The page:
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A Streetcar Named Desire

There is a thrilling restlessness to Benedict Andrews’ production of this American classic. Tennessee Williams describes a particular place in a real street in New Orleans where Stanley and Stella Kowalski live, but there are times when he requires it to become transparent. Designer Magda Willi takes this further: here the oblong apartment has no walls at all and it spins at varying speeds, providing a constantly changing viewpoint, so that a metaphor for febrile, unsatisfied longing is made concrete. This is theatre-in-the-round as we’ve never seen it before.

Andrews and Willi have dispensed with period detail and concentrated on interaction between the characters instead. The result – after initial acclimatisation to the constant movement – is disturbing and true to Williams’ subject matter, which was, for his own time, daring. Even the famous 1951 film, starring Vivien Leigh and Marlon Brando, cut references to gay characters.

Streetcar requires an actor of unusual power to play Blanche, the lost soul who attempts to cover her loneliness by holding on to the vestiges of an earlier gentility. Fresh from playing cool, imperious Stella in The Fall, Gillian Anderson, delicate and initially elegant in her neat cream dress and jacket, charts Blanche’s disintegration superbly. Humiliated when the truth emerges – that she has lost her teaching post after an affair with a 17-year-old and has dabbled in prostitution – she descends into drunken self-parody, a broken doll in her ridiculous pink princessy evening dress. The final scene, where she is taken away to an institution, is heartbreaking. Her sister Stella, played with down-to-earth compassion by Vanessa Kirby a passionate, cigarette-smoking Masha in Andrews’s Three Sisters, sits stricken, sobbing on the fire escape.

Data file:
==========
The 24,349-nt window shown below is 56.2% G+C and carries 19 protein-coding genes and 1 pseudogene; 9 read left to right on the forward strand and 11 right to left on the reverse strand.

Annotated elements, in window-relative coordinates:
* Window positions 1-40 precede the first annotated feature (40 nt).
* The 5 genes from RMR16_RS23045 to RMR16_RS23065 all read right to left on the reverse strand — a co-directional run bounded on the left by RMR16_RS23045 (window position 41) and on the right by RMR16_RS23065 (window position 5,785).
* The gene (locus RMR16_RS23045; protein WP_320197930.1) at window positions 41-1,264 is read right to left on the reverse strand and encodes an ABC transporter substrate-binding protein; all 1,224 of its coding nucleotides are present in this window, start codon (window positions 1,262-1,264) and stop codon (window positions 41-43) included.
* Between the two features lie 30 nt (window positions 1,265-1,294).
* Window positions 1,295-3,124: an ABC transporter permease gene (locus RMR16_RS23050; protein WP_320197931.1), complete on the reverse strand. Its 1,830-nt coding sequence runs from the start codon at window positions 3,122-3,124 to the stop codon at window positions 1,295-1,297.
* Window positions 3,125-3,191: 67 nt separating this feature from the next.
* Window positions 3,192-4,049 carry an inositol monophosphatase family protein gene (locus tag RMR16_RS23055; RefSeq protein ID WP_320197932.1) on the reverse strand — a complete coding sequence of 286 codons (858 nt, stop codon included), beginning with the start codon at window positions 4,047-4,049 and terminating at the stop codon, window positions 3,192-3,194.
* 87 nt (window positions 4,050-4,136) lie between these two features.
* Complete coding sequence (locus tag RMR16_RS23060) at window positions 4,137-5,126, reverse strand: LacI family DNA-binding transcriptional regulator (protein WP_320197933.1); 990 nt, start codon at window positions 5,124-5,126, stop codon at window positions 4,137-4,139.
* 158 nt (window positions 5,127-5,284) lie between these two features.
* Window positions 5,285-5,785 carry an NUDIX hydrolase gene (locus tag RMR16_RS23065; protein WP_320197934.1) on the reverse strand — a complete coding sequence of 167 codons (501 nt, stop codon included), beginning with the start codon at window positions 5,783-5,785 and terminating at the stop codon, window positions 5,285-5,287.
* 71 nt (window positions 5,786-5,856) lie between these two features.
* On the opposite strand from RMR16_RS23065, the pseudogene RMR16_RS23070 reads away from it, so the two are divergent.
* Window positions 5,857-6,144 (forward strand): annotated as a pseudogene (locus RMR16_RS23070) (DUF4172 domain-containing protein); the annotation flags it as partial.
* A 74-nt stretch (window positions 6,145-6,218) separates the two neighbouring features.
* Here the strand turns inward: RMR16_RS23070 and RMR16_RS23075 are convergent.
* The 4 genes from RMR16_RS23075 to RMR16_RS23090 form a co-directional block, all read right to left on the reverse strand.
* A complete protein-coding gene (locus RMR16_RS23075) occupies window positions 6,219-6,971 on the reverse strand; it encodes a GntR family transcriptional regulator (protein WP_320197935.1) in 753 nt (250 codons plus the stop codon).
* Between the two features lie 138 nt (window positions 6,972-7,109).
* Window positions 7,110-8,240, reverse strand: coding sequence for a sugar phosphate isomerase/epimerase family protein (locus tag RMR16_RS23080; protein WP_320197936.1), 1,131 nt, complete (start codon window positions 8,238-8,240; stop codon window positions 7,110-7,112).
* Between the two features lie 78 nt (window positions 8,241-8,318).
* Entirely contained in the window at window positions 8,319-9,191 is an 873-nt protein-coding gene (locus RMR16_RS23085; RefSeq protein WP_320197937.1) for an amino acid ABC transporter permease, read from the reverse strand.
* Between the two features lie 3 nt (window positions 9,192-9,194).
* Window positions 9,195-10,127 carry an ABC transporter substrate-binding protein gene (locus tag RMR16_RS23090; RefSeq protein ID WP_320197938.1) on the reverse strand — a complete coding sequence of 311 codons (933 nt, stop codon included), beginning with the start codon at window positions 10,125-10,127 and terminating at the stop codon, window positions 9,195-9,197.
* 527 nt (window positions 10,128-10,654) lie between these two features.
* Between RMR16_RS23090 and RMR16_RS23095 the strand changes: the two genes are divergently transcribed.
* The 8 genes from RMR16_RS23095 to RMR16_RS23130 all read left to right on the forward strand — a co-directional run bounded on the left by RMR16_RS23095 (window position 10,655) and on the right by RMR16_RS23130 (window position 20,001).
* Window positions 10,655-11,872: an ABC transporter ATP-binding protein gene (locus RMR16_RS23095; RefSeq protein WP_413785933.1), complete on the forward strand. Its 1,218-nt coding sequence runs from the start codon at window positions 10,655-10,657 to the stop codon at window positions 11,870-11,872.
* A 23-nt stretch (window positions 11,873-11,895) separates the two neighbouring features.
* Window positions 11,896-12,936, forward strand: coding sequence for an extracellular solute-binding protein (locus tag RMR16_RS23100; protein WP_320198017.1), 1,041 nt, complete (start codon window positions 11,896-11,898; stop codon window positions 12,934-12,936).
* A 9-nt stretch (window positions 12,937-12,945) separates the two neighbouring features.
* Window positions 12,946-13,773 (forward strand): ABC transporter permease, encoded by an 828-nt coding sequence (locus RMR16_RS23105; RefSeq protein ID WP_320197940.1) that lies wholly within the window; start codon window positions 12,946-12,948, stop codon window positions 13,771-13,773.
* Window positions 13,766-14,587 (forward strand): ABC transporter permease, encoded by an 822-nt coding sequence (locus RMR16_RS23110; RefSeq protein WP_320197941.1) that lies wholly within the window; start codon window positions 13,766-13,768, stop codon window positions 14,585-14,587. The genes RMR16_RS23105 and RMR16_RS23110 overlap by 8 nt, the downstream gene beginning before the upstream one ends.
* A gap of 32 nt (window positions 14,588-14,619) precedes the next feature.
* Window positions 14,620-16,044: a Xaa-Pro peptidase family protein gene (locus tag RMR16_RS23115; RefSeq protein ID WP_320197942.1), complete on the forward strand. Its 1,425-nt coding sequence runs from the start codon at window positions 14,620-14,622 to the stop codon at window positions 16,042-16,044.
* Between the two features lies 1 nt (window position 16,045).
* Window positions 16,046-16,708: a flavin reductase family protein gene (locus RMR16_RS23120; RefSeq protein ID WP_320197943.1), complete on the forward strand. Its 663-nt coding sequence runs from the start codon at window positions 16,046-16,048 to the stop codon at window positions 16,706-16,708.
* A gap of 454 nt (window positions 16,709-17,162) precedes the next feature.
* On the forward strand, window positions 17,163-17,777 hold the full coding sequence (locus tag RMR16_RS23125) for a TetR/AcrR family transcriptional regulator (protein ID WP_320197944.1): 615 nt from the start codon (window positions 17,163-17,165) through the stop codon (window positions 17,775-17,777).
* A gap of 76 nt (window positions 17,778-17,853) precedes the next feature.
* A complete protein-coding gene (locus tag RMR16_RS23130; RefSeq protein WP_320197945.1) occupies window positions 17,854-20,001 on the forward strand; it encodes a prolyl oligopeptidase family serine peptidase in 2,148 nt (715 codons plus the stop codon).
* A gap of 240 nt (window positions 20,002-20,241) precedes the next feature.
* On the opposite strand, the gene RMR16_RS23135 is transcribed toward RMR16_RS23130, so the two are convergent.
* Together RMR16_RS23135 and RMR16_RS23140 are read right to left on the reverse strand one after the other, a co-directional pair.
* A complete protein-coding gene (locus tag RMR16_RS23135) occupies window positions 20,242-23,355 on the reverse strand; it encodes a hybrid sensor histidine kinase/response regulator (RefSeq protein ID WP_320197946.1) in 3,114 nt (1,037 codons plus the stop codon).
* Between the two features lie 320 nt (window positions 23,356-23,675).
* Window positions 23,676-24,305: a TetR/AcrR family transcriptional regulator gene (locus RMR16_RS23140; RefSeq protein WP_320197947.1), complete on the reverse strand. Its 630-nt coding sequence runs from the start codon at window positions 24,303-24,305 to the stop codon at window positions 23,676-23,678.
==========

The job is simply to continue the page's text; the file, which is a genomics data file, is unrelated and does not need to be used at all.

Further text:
As played by Ben Foster from HBO’s Six Feet Under Stanley, Stella’s husband, all muscles and tattoos, is little short of a brute, and yet his volatile marriage seems to be based on genuine love. The crackling tension between him and Blanche has more to do here with class and anger than sex.

Andrews was last at the Young Vic in 2012, when his radical rethink of Chekhov’s Three Sisters won him the Critics’ Circle award for best director. Since then two plays by Arthur Miller have received innovative treatment: Ivo van Hove’s stripped-back A View from the Bridge at this same venue, and Yael Farber’s in-the-round Crucible up the road at the Old Vic. These American plays, in danger of becoming comfortable classics from the viewpoint of this century, are being excavated anew and found to be raw, surprising and with as much to say to us as ever about the pain of lost dreams and misplaced desire and, in this case, the tragedy of mental fragility.

  • Young Vic Theatre, London
  • July 23-September 19, PN July 28
  • Author: Tennessee Williams
  • Director: Benedict Andrews
  • Design: Magda Willi set, Victoria Behr costumes, Jon Clark lighting, Paul Arditti sound
  • Technical: Alex Baranowski music, Maggie Lunn, Camilla Evans casting, UK, Jim Carnahan casting, US, Rick Lipton dialect, Richard Ryder voice, Laura Flowers stage manager, Francesca Finney deputy stage manager, Sophie Rubenstein assistant stage manager
  • Cast includes: Gillian Anderson, Ben Foster, Vanessa Kirby, Corey Johnson, Clare Burt, Branwell Donaghey
  • Producers: Young Vic, Joshua Andrews
  • Running time: 3hrs 25mins

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